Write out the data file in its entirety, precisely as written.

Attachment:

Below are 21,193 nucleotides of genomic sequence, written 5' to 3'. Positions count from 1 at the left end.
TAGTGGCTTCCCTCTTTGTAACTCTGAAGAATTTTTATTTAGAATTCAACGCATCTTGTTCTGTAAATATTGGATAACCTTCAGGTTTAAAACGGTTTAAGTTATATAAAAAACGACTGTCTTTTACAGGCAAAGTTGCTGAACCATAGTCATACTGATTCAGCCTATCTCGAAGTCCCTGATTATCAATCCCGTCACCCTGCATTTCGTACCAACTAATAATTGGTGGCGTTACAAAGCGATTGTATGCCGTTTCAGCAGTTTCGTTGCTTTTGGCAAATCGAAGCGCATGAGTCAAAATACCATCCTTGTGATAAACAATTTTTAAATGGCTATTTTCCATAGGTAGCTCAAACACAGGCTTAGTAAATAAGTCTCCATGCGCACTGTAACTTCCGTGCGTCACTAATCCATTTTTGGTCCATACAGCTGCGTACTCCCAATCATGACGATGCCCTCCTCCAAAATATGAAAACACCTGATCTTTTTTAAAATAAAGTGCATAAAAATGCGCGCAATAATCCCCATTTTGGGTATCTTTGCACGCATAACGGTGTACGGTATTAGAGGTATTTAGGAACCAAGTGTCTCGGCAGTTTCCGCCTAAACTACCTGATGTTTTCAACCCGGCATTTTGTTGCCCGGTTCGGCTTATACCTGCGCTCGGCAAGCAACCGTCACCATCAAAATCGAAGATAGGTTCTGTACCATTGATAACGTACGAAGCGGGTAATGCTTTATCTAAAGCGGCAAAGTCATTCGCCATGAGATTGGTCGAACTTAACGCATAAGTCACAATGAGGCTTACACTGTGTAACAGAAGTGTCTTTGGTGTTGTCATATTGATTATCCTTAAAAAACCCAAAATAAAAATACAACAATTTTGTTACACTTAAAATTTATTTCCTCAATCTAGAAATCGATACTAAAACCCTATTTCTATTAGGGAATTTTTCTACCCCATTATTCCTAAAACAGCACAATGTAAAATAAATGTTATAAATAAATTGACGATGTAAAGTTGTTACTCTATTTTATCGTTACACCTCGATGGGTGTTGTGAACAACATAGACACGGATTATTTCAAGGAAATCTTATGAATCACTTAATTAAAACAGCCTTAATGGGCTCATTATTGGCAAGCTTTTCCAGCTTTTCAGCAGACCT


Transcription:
Below are 21,193 nucleotides of genomic sequence, written 5' to 3'. Positions count from 1 at the left end.
TAGTGGCTTCCCTCTTTGTAACTCTGAAGAATTTTTATTTAGAATTCAACGCATCTTGTTCTGTAAATATTGGATAACCTTCAGGTTTAAAACGGTTTAAGTTATATAAAAAACGACTGTCTTTTACAGGCAAAGTTGCTGAACCATAGTCATACTGATTCAGCCTATCTCGAAGTCCCTGATTATCAATCCCGTCACCCTGCATTTCGTACCAACTAATAATTGGTGGCGTTACAAAGCGATTGTATGCCGTTTCAGCAGTTTCGTTGCTTTTGGCAAATCGAAGCGCATGAGTCAAAATACCATCCTTGTGATAAACAATTTTTAAATGGCTATTTTCCATAGGTAGCTCAAACACAGGCTTAGTAAATAAGTCTCCATGCGCACTGTAACTTCCGTGCGTCACTAATCCATTTTTGGTCCATACAGCTGCGTACTCCCAATCATGACGATGCCCTCCTCCAAAATATGAAAACACCTGATCTTTTTTAAAATAAAGTGCATAAAAATGCGCGCAATAATCCCCATTTTGGGTATCTTTGCACGCATAACGGTGTACGGTATTAGAGGTATTTAGGAACCAAGTGTCTCGGCAGTTTCCGCCTAAACTACCTGATGTTTTCAACCCGGCATTTTGTTGCCCGGTTCGGCTTATACCTGCGCTCGGCAAGCAACCGTCACCATCAAAATCGAAGATAGGTTCTGTACCATTGATAACGTACGAAGCGGGTAATGCTTTATCTAAAGCGGCAAAGTCATTCGCCATGAGATTGGTCGAACTTAACGCATAAGTCACAATGAGGCTTACACTGTGTAACAGAAGTGTCTTTGGTGTTGTCATATTGATTATCCTTAAAAAACCCAAAATAAAAATACAACAATTTTGTTACACTTAAAATTTATTTCCTCAATCTAGAAATCGATACTAAAACCCTATTTCTATTAGGGAATTTTTCTACCCCATTATTCCTAAAACAGCACAATGTAAAATAAATGTTATAAATAAATTGACGATGTAAAGTTGTTACTCTATTTTATCGTTACACCTCGATGGGTGTTGTGAACAACATAGACACGGATTATTTCAAGGAAATCTTATGAATCACTTAATTAAAACAGCCTTAATGGGCTCATTATTGGCAAGCTTTTCCAGCTTTTCAGCAGACCT